I’m 53 and a mother through adoption. If a pregnant woman wishes to make an adoption plan for the future infant, I would certainly be the last to object; but pregnancy makes great physical, emotional, and financial demands upon a mother, and if for any reason a woman feels incapable of meeting those demands, then it is indeed a blessing that abortion is available. Abortion was not an option for my daughter’s birth mother (Peru), and you might say, “Aren’t you glad that the mother had no opportunity to abort your daughter?” The answer is yes and no. Imagine that one month a couple are interrupted for some reason every time they try to have intercourse. Eventually, of course, the egg is sloughed off. The next month the couple do manage to have intercourse, and a child is conceived and nine months later is born. Do the couple spend any time at all grieving the fact that the child that could have been conceived the previous month never achieved existence? Most people laugh at the Monty Python “Every sperm is sacred” skit because they know that such a position is absurd. I love my daughter and therefore must be glad that she wasn’t aborted. On the other hand, had I never become her mother, I would be just as convinced that the daughter I DID adopt was the sweetest, most precious, most original child ever to have danced in a ballet recital–just as the mothers via birth sitting nearby are convinced that THEIR daughters are the sweetest, most precious, most original children–without wasting a moment’s thought upon all the daughters (and sons) they could have conceived had they managed to fertilize each and every egg that they ovulated from the moment of their first menses. It seems absolutely right to me that my daughter is my daughter–as if she had been destined to be my daughter–but I cannot deny that it would have seemed absolutely right if some other child had become my daughter. I guess my reasoning is a response not so much to your position as to an argument made by others: the but-what-if-you-abort-a-potential-Einstein argument, the ‘Einstein’ in this case being my daughter. Anyway, to conclude, if making an adoption plan is right for a woman, good. If not, adoption is a blessing.
    /rambling
    Elf Eye

  5. #5 JThompson
    June 6, 2009

    I think this is going to make the hardcore anti-abortionists absolutely furious.
    How dare someone speak for god? That’s their job!

    BTW, either my browser has gone insane or you forgot to close italics in there.

  6. #6 Pineyman
    June 6, 2009

    Elf Eye –

    I do not disagree with you. To bring a child into lifelong poverty & a hardscrabble life is a major burden. The needs of the expectant mother can also be an overwhelming burden.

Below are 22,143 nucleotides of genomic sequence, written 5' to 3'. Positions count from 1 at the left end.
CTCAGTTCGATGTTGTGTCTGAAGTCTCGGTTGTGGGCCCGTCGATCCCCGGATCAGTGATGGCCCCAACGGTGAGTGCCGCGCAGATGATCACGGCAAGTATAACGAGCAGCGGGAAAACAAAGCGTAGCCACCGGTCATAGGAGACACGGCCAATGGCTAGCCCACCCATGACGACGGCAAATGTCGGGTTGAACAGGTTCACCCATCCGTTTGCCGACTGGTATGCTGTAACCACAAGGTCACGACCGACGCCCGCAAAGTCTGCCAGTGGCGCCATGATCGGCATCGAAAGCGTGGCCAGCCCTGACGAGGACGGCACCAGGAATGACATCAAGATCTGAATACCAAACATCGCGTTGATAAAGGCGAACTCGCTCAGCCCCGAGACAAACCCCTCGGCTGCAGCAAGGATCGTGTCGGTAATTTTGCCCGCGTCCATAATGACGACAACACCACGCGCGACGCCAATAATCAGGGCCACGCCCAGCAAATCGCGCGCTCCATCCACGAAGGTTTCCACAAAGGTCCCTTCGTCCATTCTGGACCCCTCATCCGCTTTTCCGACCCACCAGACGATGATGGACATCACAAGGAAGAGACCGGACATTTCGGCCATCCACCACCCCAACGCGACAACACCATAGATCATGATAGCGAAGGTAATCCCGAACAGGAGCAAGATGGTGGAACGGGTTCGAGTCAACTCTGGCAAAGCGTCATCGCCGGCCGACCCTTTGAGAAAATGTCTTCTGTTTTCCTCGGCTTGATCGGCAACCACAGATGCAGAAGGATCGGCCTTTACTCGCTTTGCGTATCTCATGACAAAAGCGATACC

My argument is against the idea or thought that a person with all the privileges an American lifestyle (Middle class & above? Another discussion) brings, chooses abortion as their means of birth control. The fourth paragraph reads to me as hypocritical, with:

    “The ability to enjoy God’s good gift of sexuality without compromising one’s education, life’s work, or ability to put to use God’s gifts and call is simply blessing.”

    This, to me, is crap. It is self-serving. Another of “God’s gifts” is the ability to procreate. If you want to pick and choose “God’s gifts”, well I do believe there’s some words about that.

    That is my only point. I am not a religious zealot. I left the RCC partially because of their hypocritical stances. I have not joined any other church because I see them all as hypocritical. I call myself agnostic because that is the most comfortable label I can give myself.

    I also give you and your family great amounts of credit for your compassion and love. My wife and I have several friends who were unable to conceive and have adopted. They are beautiful as are their kids.

  7. #7 Pineyman
    June 6, 2009

    Phisrow –

    I have no idea what you are trying to say.

    What I am trying to say is that choosing abortion as your personal means of birth control is dehumanizing. There are many other forms of birth control & if you are utilizing “God’s gift of sexuality” than show some adult responsibility and use it. Don’t slough off responsibility to think ahead and then whoopsie…time for the doctor’s visit…

    To be perfectly clear – I am talking about privileged, comfortable people who have the resources to support and sustain themselves during the pregnancy and the child after it is born, but choose the abortion as a “do over”.